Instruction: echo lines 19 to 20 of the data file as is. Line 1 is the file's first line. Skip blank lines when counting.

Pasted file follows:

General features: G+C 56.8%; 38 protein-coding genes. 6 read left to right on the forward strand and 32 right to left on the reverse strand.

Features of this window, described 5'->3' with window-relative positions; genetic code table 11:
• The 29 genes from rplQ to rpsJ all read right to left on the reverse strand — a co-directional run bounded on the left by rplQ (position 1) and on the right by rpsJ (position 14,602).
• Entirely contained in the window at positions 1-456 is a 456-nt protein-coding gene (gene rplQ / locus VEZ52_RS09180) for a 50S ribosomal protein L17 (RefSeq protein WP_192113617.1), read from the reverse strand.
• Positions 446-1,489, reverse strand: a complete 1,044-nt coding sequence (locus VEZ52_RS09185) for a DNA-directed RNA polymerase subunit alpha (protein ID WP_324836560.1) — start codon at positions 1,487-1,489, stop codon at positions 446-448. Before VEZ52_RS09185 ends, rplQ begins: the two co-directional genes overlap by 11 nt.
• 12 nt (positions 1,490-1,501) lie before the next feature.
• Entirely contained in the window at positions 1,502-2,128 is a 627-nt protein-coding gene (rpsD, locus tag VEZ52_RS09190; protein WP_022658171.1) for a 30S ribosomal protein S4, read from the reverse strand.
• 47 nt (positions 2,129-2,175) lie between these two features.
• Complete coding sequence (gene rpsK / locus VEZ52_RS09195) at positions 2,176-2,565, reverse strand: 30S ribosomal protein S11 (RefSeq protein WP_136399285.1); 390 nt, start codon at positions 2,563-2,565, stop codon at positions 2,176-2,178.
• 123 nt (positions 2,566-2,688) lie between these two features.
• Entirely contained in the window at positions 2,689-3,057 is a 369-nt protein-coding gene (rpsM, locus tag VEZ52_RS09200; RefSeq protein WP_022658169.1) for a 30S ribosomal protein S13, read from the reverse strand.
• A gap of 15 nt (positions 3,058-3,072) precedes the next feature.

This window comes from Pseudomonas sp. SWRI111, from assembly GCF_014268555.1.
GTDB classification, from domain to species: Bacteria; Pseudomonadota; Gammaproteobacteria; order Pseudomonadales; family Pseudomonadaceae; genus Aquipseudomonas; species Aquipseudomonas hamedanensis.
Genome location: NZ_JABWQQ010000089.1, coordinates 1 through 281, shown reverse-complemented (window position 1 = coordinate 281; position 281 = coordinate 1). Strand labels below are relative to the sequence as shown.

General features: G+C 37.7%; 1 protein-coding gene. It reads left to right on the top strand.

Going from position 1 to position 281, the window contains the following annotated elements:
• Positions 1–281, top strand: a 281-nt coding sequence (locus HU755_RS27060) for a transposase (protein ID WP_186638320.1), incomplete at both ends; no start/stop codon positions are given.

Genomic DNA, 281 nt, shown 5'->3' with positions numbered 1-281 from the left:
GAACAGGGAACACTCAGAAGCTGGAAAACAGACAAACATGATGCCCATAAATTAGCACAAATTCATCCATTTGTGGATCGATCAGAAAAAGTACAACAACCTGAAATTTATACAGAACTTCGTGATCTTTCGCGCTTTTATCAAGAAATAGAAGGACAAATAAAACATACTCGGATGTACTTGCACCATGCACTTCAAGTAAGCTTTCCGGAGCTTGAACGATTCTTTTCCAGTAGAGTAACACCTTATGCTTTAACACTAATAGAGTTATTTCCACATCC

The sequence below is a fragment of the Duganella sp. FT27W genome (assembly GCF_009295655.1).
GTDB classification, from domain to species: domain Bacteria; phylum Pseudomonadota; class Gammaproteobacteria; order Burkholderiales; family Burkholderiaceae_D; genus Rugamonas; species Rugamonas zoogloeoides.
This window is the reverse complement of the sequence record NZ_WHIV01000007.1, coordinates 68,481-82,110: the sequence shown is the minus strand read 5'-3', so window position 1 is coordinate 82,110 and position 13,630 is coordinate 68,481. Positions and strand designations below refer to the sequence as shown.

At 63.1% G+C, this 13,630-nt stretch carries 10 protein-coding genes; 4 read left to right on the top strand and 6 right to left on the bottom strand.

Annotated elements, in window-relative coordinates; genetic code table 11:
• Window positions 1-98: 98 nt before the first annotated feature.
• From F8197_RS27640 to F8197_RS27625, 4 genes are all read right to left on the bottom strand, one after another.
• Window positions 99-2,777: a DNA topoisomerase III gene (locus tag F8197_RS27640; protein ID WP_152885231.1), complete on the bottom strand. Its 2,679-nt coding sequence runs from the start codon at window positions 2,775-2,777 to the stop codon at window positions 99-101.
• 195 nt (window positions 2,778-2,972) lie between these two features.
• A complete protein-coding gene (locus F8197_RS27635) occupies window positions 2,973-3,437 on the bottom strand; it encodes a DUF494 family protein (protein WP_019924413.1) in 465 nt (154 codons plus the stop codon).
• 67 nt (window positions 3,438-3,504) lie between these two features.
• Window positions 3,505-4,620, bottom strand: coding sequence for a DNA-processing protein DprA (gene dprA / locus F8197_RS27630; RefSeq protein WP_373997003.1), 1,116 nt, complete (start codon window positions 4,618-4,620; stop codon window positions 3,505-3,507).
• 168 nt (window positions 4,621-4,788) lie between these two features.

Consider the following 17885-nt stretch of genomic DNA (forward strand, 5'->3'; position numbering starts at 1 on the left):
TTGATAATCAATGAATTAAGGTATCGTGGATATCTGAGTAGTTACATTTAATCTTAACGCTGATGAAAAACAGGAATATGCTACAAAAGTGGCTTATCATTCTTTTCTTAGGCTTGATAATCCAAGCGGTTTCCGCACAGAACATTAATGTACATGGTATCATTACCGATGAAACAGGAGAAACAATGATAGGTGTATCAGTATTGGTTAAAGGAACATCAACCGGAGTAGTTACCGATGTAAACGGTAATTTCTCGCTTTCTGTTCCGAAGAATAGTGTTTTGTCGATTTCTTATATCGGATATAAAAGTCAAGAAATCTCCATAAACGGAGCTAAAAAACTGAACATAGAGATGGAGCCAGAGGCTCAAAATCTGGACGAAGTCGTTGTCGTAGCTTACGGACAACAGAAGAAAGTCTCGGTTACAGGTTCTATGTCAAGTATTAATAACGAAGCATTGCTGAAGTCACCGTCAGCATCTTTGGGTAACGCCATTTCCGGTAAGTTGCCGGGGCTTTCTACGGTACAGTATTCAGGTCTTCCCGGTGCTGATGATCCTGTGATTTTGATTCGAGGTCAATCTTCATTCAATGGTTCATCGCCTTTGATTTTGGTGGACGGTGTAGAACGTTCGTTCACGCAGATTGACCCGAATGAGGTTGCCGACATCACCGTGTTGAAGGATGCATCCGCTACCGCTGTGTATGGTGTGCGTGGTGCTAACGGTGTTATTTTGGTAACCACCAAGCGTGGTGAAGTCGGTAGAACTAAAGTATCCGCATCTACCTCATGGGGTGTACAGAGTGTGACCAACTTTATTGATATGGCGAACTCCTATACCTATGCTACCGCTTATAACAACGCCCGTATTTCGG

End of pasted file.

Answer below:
Genomic DNA, 281 nt, shown 5'->3' with positions numbered 1-281 from the left:
GAACAGGGAACACTCAGAAGCTGGAAAACAGACAAACATGATGCCCATAAATTAGCACAAATTCATCCATTTGTGGATCGATCAGAAAAAGTACAACAACCTGAAATTTATACAGAACTTCGTGATCTTTCGCGCTTTTATCAAGAAATAGAAGGACAAATAAAACATACTCGGATGTACTTGCACCATGCACTTCAAGTAAGCTTTCCGGAGCTTGAACGATTCTTTTCCAGTAGAGTAACACCTTATGCTTTAACACTAATAGAGTTATTTCCACATCC